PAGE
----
Smoking Guns

The Obama folks have spent the past week recovering from the embarrassing performance of Janet Napolitano a week ago Sunday, as well as the President's poor positioning statement from Hawaii the day after. So why was Deputy National Security Adviser John Brennan saying things like this yesterday about the Christmas Day BVD Bomber.
"Well, first of all, there was no single piece of intelligence, a smoking gun, if you will, that said that Mr. Abdulmutallab was going to carry out his attack against that aircraft. What we had, looking back at it now, were a number of streams of information."
Streams of information that made it quite clear that there was a potential terrorist to be concerned about.
As early as August, telephone intercepts alerted intelligence officials to someone called "The Nigerian" involved in a planned attack... Then in November, the suspect's father contacted the U.S. embassy in Nigeria to warn U.S. officials about his son's radical associations and that he had disappeared.
The Deputy refers to further details that should have caused skipped heartbeats through the intelligence network as "snippets."
We had the information that came from his father where he was concerned about his son going to Yemen, consorting with extremists, and that he was not going to go back. We also though had other streams of information coming from intelligence channels that were little snippets. We may have had a partial name, we might have had an indication of a Nigerian, but there was nothing that brought it all together.
If cops got a warning from a concerned father who said he thought his son was going to rob a bank and that the lad was currently attending training sessions at the John Dillinger State College, wouldn't you think that gun would be smoking enough to send out a warning to all banks and law enforcement officials?
What we need to do as a government, and as a system, is to bring those -- that information together so when a father comes in with information and we have intelligence, we can map that up so that we stop individuals like Abdulmutallab from getting on a plane.
But the big problem for the President is his decision to treat "The Nigerian" as a suspect rather than an enemy of war. Instead of U.S. intelligence officials having the chance to continue gathering information from Mutallab, he is instead clamming up at the advice of counsel.
Specifically, court records show that a team of Public Advocates, lawyers retained by US courts for suspects who cannot directly afford a lawyer for themselves have now been retained for him by the US government. At the head of the legal team is a well-known US lawyer, known to have defended terrorism suspects in the past. US local reports say Miriam Siefer, will be leading the team of lawyers to defend Mutallab in the hearing expected to start Friday next week.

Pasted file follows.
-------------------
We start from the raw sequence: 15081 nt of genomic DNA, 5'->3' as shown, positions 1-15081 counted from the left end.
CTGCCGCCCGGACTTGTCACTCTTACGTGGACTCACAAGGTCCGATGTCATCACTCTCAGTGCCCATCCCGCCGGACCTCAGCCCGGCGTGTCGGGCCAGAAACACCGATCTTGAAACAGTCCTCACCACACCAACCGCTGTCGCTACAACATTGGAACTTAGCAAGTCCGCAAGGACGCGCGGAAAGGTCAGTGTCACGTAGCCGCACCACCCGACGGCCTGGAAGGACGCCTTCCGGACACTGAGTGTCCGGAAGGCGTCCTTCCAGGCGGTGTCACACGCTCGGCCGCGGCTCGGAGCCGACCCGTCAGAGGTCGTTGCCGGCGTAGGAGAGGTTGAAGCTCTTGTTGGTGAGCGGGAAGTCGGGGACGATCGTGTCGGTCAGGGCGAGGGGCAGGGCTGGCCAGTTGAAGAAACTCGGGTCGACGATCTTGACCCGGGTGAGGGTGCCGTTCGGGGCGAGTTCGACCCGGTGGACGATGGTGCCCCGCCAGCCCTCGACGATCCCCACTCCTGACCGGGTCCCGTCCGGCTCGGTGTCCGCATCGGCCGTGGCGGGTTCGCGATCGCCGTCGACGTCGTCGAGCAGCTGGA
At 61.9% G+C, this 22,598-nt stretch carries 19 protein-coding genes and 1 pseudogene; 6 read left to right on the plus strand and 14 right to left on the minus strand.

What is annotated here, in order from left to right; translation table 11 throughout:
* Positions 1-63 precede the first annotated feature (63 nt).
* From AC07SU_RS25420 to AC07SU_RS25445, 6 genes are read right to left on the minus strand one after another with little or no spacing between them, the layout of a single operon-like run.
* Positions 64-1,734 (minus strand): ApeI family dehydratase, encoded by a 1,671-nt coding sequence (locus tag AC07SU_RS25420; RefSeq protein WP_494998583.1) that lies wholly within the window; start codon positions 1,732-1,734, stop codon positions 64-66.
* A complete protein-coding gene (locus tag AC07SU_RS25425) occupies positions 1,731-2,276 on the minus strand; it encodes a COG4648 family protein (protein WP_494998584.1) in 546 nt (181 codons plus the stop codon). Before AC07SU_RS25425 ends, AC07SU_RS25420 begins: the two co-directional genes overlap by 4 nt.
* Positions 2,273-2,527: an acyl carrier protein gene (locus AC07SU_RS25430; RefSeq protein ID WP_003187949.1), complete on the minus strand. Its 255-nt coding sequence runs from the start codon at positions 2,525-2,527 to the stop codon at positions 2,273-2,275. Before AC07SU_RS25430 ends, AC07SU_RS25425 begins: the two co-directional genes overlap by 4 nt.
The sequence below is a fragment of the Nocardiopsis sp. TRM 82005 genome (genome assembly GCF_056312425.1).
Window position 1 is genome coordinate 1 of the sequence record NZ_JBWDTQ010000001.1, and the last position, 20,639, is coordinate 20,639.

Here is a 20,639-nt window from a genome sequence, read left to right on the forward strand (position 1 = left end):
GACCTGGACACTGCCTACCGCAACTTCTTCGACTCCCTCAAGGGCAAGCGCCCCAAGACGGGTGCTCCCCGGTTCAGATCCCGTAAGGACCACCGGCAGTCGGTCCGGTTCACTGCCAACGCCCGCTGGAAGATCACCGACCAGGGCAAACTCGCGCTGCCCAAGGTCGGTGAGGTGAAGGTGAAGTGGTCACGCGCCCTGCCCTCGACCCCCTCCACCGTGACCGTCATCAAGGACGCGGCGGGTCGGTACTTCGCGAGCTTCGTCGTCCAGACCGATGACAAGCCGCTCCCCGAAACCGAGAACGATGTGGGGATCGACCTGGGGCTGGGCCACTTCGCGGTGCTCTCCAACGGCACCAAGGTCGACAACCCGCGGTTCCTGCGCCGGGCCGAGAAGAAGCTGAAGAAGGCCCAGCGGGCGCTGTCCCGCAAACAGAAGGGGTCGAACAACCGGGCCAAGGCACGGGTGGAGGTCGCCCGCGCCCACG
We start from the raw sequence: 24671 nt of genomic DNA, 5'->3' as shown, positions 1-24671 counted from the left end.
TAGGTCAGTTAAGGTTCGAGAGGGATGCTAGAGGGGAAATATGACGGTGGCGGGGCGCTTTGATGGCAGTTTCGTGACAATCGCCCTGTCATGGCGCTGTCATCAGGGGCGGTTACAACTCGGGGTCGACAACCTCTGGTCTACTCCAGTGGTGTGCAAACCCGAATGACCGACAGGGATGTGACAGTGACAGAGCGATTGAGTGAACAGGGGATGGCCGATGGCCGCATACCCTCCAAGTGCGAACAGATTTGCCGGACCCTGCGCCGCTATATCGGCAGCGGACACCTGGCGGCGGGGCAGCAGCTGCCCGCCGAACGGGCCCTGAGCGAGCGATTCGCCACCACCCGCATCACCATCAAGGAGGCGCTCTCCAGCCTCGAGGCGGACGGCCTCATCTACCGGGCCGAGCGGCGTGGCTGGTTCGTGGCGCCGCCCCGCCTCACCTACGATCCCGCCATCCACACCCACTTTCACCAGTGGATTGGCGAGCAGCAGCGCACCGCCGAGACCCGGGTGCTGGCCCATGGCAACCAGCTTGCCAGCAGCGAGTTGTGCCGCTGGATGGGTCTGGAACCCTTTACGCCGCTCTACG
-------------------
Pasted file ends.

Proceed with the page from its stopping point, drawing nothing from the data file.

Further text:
That's right - instead of sending him down to Gitmo for some tough interrogation, we're now paying lawyers to tell him to stop talking. So, after 8 years of the media pounding the Bush administration for being bad guys because they were dilligent in defending the country, voters now get to see how they like the other side of the coin. So far, it doesn't look good for the president.
Seventy-one percent (71%) of all voters think the attempt by the Nigerian Muslim to blow up the airliner as it landed in Detroit should be investigated by military authorities as a terrorist act. Only 22% say it should be handled by civilian authorities as a criminal act, as is currently the case.
When dealing with a real life situation, after years of propaganda to the contrary, the American people want to take the Dick Cheney approach to national security (according to the new Rasmussen poll.) Meanwhile, Obama's world, with health reform legislation still pending, has the potential to unravel.
Just when it looked like healthcare reform was a sure thing without anything standing in its way... Suddenly the special election in Massachusetts to replace Ted Kennedy is drawing interest among Republicans. There's no facts to suggest that the race is close, but the GOP is definitely motivated, and now David Weigel confirms that Rasmussen will conduct its first poll to see whether challenger Scott Brown can beat Attorney General Martha Coakley.
We'll look for those numbers tomorrow with hopes of good news, but Coakley has been confident enough that she will win on the strength of her "D" that she took six days off last week.